The NMIP funding was announced on Jan. 30 during an event featuring Massachusetts Governor Maura Healey, Lt. Governor Kim Driscoll, and Economic Development Secretary Yvonne Hao, as well as leaders from the U.S. Department of Defense and the director of Microelectronics Commons at NSTXL, the National Security Technology Accelerator. The grant to support NMIP is part of $1.5 million in new workforce development grants aimed at spurring the microelectronics and semiconductor industry across the Northeast Region. The new awards are the first investments made by the NEMC Hub, a division of the Massachusetts Technology Collaborative, that is overseeing investments made by the federal CHIPS and Science Act following the formal establishment of the NEMC Hub in September 2023.

“We are very excited for the recognition the program is receiving. It is growing quickly and the support will help us further dive into our mission to connect talented students to the broader microelectronics ecosystem while integrating our values of curiosity, openness, excellence, respect, and community,” says Preetha Kingsview, who manages the program. “This grant will help us connect to the broader community convened by NEMC Hub in close collaboration with MassTech. We are very excited for what this support will help NMIP achieve.”

The funds provided by the NEMC Microelectronics Commons Hub will help expand the program more broadly across the Northeast, to support students and grow the pool of skilled workers for the microelectronics sector regionally. After receiving 300 applications in the first two years, the program received 296 applications in 2024 from students interested in summer internships, and is working with more than 25 industry partners across the Northeast. These NMIP students not only participate in industry-focused summer internships, but are also exposed to the broader microelectronics ecosystem through bi-weekly field trips to microelectronics companies in the region.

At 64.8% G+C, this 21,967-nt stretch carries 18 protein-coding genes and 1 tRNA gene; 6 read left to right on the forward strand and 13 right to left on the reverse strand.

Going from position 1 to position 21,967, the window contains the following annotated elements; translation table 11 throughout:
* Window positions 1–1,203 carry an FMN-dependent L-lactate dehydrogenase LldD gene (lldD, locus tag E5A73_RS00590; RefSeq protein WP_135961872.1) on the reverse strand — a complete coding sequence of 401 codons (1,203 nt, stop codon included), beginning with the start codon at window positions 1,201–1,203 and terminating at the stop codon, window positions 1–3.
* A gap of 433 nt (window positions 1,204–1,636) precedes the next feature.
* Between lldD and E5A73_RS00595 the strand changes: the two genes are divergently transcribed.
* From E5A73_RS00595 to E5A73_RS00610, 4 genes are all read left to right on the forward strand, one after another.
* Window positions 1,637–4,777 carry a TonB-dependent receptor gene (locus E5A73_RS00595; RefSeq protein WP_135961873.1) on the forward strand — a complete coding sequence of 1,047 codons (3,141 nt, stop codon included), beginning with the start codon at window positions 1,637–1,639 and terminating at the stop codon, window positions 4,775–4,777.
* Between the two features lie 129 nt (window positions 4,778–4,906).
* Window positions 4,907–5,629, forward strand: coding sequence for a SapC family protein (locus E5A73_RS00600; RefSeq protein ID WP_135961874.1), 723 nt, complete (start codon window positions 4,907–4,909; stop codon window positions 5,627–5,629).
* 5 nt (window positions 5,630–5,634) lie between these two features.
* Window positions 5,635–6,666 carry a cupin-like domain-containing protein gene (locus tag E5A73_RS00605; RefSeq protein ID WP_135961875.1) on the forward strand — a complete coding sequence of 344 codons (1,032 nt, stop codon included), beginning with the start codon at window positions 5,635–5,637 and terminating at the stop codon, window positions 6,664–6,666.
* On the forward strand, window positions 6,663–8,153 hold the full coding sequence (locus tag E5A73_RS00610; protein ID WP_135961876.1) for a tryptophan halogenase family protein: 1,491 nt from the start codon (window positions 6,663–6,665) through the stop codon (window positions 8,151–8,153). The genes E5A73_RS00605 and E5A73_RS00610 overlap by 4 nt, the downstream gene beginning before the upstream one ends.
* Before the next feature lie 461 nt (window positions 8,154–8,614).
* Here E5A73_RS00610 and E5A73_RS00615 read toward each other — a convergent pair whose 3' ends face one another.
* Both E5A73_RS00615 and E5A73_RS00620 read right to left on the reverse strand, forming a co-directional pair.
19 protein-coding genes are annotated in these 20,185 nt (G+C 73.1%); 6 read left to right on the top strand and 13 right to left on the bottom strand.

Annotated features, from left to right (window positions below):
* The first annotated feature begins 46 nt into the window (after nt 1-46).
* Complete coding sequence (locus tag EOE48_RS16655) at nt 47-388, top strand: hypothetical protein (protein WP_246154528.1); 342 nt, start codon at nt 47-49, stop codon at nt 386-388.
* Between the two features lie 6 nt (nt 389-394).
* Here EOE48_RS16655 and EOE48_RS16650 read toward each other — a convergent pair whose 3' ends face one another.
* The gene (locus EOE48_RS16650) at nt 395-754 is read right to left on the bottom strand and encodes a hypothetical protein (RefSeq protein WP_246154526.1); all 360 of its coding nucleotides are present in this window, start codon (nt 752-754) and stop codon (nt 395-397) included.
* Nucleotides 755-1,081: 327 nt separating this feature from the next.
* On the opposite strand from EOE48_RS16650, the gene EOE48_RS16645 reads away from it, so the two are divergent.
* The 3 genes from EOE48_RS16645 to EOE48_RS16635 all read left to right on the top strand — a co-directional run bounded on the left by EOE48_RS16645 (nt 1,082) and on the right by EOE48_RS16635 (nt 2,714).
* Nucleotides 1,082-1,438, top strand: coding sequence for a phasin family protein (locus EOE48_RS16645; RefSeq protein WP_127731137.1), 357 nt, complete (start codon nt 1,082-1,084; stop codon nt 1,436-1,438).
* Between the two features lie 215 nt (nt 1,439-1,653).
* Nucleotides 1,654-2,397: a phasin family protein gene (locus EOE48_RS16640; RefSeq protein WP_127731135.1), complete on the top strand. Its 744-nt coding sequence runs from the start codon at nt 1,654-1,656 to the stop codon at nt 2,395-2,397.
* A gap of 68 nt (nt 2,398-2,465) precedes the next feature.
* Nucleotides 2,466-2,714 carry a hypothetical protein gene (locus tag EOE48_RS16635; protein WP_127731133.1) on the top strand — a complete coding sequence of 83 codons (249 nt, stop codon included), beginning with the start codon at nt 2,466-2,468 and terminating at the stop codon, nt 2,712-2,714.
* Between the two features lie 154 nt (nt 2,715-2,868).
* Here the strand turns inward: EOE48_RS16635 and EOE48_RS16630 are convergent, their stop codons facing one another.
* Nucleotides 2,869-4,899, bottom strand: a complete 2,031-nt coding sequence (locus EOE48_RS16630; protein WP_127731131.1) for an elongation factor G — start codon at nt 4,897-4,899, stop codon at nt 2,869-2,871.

“The expansion of the program across the Northeast, and potentially nationwide, will extend the impact of this program to reach more students and benefit more microelectronics companies across the region,” says Christine Nolan, acting NEMC Hub program director.Through hands-on training opportunities we are able to showcase the amazing jobs that exist in this sector and to strengthen the pipeline of talented workers to support the mission of the NEMC Hub and the national CHIPs investments.”  

Sheila Wescott says her company, MACOM, a Lowell-based developer of semiconductor devices and components, is keenly interested in sourcing intern candidates from NMIP. “We already have a success story from this program,” she says. “One of our interns completed two summer programs with us and is continuing part time in the fall — and we anticipate him joining MACOM full time after graduation.”

“NMIP is an excellent platform to engage students with a diverse background and promote microelectronics technology,” says Bin Lu, CTO and co-founder of Finwave Semiconductor.  “Finwave has benefited from engaging with the young engineers who are passionate about working with electronics and cutting-edge semiconductor technology. We are committed to continuing to work with NMIP.”